Going Home!

I once told my husband–or so he claims–that I would never live above the Mason-Dixon line. After this winter, I think I know why I said that!

Today, however, I am going home to Georgia after five years of being away. I’ve always gone back every couple of years, but the Great Recession stopped my travel this time. Now, we are back on our feet, and although I’ll be taking this trip by myself, I am looking forward to it more than any other trip I’ve had in a long time. I can’t wait to see my sister when she picks me up. I know I’ll cry!

Although I haven’t lived in the South since 1987, I still consider Georgia to be home and always will. I can’t wait to feel the warm air on my skin and touch the red dirt. Georgia is the place that reminds me who I am and where I came from. It is where my ancestors made their home and where most of my relatives still do. My, how I’ve missed you!


No Complaints

This year for Lent I decided to challenge myself in a new way. Rather than giving up sweets, which I usually fail at miserably, I decided to give up complaining. Easy, right? Until I began this challenge on Ash Wednesday, I was unaware how many little annoyances I complained about. I didn’t shout or belabor any particular subject, but I found fault with a multitude of mundane things without even realizing what I was doing.

What I found when I caught myself in the act of complaining was that complaining had become a habit. For example, I’ve moaned about our heater for years. We have geothermal heat at our house, but this winter, in particular, the heat pump has not been able to keep up with the demand. We employed a man to fix the well, but our water pressure doesn’t remain constant if the heat is on and the shower is also on. I usually rush to get ready for work, so my showers are quick during the week. Just yesterday when I was showering, the water was falling in a weak stream–my husband and I joke about our well needing some Viagra. I didn’t have time for the extra minutes I needed to rinse the soap off and started my usual harangue of the heat pump. Then I realized I what I was doing.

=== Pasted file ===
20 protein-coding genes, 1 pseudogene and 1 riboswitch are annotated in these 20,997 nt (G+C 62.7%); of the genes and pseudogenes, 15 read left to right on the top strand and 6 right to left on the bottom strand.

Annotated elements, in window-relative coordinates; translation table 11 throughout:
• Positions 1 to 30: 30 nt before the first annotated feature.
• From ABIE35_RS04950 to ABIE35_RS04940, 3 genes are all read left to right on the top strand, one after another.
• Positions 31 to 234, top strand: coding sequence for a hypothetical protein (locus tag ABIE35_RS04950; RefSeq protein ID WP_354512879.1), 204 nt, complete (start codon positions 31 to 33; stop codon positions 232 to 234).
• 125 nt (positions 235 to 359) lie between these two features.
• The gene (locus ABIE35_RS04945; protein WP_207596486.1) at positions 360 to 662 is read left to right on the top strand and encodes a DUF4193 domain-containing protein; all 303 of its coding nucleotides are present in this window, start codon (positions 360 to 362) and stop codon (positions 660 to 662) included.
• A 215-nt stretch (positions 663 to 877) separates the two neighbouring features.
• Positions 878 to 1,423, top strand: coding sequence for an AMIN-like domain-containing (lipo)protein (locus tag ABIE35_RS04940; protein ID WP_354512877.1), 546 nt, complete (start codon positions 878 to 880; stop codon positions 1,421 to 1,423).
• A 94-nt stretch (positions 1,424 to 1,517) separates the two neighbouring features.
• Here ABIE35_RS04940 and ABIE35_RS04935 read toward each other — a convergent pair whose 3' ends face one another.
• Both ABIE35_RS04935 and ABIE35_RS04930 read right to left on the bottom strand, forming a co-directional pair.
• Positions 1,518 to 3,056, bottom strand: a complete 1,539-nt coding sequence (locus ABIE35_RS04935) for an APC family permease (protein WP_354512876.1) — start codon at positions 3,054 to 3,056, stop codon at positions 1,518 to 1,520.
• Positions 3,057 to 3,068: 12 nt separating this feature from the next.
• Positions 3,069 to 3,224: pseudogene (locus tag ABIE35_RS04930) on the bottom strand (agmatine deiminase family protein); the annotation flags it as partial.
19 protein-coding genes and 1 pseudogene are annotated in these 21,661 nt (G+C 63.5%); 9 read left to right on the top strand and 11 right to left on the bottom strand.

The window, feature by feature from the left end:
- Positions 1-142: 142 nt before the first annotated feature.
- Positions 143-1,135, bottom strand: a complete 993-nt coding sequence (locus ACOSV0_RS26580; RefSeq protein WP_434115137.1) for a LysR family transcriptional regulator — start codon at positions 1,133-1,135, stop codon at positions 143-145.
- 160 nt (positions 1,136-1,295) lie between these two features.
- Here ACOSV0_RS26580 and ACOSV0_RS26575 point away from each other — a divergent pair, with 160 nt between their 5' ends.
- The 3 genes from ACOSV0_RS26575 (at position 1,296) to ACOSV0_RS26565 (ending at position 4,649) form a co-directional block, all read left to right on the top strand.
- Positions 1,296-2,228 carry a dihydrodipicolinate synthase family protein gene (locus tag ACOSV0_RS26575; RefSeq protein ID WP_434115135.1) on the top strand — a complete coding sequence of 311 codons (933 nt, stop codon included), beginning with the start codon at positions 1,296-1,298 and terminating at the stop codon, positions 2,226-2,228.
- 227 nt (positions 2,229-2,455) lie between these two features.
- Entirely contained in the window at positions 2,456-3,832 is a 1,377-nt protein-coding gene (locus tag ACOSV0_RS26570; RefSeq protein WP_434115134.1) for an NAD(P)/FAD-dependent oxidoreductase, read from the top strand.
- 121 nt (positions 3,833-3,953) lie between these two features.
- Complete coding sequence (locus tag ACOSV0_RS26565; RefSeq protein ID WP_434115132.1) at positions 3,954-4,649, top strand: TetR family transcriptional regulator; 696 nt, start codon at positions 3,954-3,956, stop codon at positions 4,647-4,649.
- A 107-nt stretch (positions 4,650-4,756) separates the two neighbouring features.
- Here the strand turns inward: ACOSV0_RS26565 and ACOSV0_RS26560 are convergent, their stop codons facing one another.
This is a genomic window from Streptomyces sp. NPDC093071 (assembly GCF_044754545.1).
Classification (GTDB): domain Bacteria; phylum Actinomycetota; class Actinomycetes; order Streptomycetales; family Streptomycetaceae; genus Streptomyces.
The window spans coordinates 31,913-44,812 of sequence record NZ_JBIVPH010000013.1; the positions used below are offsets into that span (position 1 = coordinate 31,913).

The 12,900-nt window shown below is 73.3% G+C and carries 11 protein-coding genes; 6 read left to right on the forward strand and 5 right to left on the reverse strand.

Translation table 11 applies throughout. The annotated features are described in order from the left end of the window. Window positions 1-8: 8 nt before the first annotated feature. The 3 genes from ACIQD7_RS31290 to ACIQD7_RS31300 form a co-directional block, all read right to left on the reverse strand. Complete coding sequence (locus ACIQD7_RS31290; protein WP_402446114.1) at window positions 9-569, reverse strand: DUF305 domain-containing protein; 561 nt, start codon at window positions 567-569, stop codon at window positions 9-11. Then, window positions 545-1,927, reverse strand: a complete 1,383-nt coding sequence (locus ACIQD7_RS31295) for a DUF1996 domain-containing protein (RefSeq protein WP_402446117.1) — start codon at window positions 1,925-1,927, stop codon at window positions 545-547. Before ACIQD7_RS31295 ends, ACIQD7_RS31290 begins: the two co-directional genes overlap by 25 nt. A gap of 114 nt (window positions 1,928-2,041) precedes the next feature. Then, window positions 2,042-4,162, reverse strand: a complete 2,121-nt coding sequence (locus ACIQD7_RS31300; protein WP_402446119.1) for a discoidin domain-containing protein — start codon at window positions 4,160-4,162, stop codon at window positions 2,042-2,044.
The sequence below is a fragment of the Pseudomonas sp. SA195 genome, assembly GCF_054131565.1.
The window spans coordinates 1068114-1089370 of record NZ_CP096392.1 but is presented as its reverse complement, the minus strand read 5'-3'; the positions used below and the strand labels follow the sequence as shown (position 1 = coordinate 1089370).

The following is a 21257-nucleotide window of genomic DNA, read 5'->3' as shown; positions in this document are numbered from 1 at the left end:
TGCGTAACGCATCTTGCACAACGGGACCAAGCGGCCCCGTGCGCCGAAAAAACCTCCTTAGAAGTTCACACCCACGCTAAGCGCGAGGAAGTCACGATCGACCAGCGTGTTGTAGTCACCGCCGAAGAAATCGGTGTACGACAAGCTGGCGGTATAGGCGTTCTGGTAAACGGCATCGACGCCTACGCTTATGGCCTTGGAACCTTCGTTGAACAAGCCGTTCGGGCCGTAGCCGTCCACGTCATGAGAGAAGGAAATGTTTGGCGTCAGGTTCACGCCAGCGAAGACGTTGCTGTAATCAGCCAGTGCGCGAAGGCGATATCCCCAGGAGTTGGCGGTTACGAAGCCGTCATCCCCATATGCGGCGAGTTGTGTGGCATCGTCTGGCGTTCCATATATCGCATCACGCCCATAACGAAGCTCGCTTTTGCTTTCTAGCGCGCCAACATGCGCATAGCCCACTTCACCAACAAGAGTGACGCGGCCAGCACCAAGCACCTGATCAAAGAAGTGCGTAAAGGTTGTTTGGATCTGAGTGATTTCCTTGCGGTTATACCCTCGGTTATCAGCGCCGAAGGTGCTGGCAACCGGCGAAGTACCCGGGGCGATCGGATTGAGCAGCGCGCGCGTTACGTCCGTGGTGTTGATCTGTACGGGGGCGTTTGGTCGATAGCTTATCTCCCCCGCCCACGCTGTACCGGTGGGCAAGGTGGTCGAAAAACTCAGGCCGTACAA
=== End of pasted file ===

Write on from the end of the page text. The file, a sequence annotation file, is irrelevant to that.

I took a deep breath, closed my eyes, and said a quick prayer. When I thought about all I have in my life, I felt ashamed of wanting a shower that rinses me off in seconds. How many people would love to have a hot shower, never mind one that rinses them quickly. How many people would love  a roof over their heads, especially with the winter we’ve all endured? How many people want the security and love of a family? I’m blessed with all these and more. How could I be so thoughtless?

Rarely do I see my life with such clarity as I did in the shower mid-complaint. When I decided to give up complaining, I did it on a whim. What I’ve found, however, is that my lack of complaining has opened my eyes to the wonders of my life. And I’m grateful. I go home to a warm house and a loving husband. I have two children I’m proud of and love more than I can say. I have a difficult but rewarding job when others are struggling to feed their families. I have nothing to complain about. The necessities of my life are taken care of.

Before giving up complaining for Lent, I would have complained when it snowed yet again two days ago or that my son will return to school in a day or that Bruce will be gone for the rest of the week, but I am choosing to see the what I have instead of what I lack. Travis has been home for nearly a week, Bruce will be home Friday night to take me to the airport before I leave to see family in Georgia I haven’t seen in a long time, and the snow that fell two days ago has already melted.